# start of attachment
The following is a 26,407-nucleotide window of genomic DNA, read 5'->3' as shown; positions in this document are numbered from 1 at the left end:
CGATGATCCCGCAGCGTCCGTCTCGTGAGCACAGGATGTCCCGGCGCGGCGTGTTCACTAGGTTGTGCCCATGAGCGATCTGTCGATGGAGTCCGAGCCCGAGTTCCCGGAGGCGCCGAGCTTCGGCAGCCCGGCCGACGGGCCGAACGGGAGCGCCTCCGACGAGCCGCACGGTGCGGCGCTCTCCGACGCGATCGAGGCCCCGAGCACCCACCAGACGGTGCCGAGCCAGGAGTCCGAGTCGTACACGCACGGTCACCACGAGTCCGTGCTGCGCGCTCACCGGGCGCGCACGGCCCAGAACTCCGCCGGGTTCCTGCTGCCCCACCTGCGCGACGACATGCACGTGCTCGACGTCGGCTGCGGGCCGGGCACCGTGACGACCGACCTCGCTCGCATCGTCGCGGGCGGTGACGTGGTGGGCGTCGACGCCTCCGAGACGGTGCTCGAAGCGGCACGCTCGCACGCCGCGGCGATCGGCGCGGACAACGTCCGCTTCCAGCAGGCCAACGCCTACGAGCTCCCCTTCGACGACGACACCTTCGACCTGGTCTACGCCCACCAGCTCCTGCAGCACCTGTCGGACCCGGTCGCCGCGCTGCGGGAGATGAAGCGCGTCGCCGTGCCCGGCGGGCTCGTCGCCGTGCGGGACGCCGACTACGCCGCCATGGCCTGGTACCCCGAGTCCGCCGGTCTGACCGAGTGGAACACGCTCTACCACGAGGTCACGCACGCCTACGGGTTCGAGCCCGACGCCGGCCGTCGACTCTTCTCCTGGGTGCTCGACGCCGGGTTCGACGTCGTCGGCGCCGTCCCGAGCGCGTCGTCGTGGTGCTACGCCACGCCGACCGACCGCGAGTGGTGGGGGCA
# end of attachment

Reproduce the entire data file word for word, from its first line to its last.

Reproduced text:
The following is a 26,407-nucleotide window of genomic DNA, read 5'->3' as shown; positions in this document are numbered from 1 at the left end:
CGATGATCCCGCAGCGTCCGTCTCGTGAGCACAGGATGTCCCGGCGCGGCGTGTTCACTAGGTTGTGCCCATGAGCGATCTGTCGATGGAGTCCGAGCCCGAGTTCCCGGAGGCGCCGAGCTTCGGCAGCCCGGCCGACGGGCCGAACGGGAGCGCCTCCGACGAGCCGCACGGTGCGGCGCTCTCCGACGCGATCGAGGCCCCGAGCACCCACCAGACGGTGCCGAGCCAGGAGTCCGAGTCGTACACGCACGGTCACCACGAGTCCGTGCTGCGCGCTCACCGGGCGCGCACGGCCCAGAACTCCGCCGGGTTCCTGCTGCCCCACCTGCGCGACGACATGCACGTGCTCGACGTCGGCTGCGGGCCGGGCACCGTGACGACCGACCTCGCTCGCATCGTCGCGGGCGGTGACGTGGTGGGCGTCGACGCCTCCGAGACGGTGCTCGAAGCGGCACGCTCGCACGCCGCGGCGATCGGCGCGGACAACGTCCGCTTCCAGCAGGCCAACGCCTACGAGCTCCCCTTCGACGACGACACCTTCGACCTGGTCTACGCCCACCAGCTCCTGCAGCACCTGTCGGACCCGGTCGCCGCGCTGCGGGAGATGAAGCGCGTCGCCGTGCCCGGCGGGCTCGTCGCCGTGCGGGACGCCGACTACGCCGCCATGGCCTGGTACCCCGAGTCCGCCGGTCTGACCGAGTGGAACACGCTCTACCACGAGGTCACGCACGCCTACGGGTTCGAGCCCGACGCCGGCCGTCGACTCTTCTCCTGGGTGCTCGACGCCGGGTTCGACGTCGTCGGCGCCGTCCCGAGCGCGTCGTCGTGGTGCTACGCCACGCCGACCGACCGCGAGTGGTGGGGGCA